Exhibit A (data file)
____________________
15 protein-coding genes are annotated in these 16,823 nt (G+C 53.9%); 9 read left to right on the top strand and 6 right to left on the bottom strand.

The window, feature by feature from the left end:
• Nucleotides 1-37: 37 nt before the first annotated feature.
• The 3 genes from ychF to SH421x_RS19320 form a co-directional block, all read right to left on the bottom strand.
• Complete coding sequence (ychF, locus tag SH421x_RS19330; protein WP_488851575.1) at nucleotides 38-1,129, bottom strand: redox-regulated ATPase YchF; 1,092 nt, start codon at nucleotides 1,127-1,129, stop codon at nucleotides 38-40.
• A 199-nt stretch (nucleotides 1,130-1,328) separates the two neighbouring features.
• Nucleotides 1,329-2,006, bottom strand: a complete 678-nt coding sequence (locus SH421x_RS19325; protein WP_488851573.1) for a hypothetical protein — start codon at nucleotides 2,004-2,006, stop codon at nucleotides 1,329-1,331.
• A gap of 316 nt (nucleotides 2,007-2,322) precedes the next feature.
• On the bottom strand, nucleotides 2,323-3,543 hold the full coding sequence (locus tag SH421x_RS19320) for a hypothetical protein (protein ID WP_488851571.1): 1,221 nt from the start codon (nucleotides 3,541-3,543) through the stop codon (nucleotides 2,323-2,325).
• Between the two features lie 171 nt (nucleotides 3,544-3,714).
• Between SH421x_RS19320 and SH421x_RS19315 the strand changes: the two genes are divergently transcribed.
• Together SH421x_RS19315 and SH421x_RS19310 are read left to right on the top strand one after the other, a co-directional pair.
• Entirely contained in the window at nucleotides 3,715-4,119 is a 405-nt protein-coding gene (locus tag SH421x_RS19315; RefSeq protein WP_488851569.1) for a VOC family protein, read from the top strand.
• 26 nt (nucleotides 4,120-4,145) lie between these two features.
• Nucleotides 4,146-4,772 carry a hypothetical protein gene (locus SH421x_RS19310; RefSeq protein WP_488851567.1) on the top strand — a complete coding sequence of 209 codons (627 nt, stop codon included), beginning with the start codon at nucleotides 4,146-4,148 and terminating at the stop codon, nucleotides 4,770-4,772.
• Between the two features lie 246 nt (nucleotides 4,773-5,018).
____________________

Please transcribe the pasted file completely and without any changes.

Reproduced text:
15 protein-coding genes are annotated in these 16,823 nt (G+C 53.9%); 9 read left to right on the top strand and 6 right to left on the bottom strand.

The window, feature by feature from the left end:
• Nucleotides 1-37: 37 nt before the first annotated feature.
• The 3 genes from ychF to SH421x_RS19320 form a co-directional block, all read right to left on the bottom strand.
• Complete coding sequence (ychF, locus tag SH421x_RS19330; protein WP_488851575.1) at nucleotides 38-1,129, bottom strand: redox-regulated ATPase YchF; 1,092 nt, start codon at nucleotides 1,127-1,129, stop codon at nucleotides 38-40.
• A 199-nt stretch (nucleotides 1,130-1,328) separates the two neighbouring features.
• Nucleotides 1,329-2,006, bottom strand: a complete 678-nt coding sequence (locus SH421x_RS19325; protein WP_488851573.1) for a hypothetical protein — start codon at nucleotides 2,004-2,006, stop codon at nucleotides 1,329-1,331.
• A gap of 316 nt (nucleotides 2,007-2,322) precedes the next feature.
• On the bottom strand, nucleotides 2,323-3,543 hold the full coding sequence (locus tag SH421x_RS19320) for a hypothetical protein (protein ID WP_488851571.1): 1,221 nt from the start codon (nucleotides 3,541-3,543) through the stop codon (nucleotides 2,323-2,325).
• Between the two features lie 171 nt (nucleotides 3,544-3,714).
• Between SH421x_RS19320 and SH421x_RS19315 the strand changes: the two genes are divergently transcribed.
• Together SH421x_RS19315 and SH421x_RS19310 are read left to right on the top strand one after the other, a co-directional pair.
• Entirely contained in the window at nucleotides 3,715-4,119 is a 405-nt protein-coding gene (locus tag SH421x_RS19315; RefSeq protein WP_488851569.1) for a VOC family protein, read from the top strand.
• 26 nt (nucleotides 4,120-4,145) lie between these two features.
• Nucleotides 4,146-4,772 carry a hypothetical protein gene (locus SH421x_RS19310; RefSeq protein WP_488851567.1) on the top strand — a complete coding sequence of 209 codons (627 nt, stop codon included), beginning with the start codon at nucleotides 4,146-4,148 and terminating at the stop codon, nucleotides 4,770-4,772.
• Between the two features lie 246 nt (nucleotides 4,773-5,018).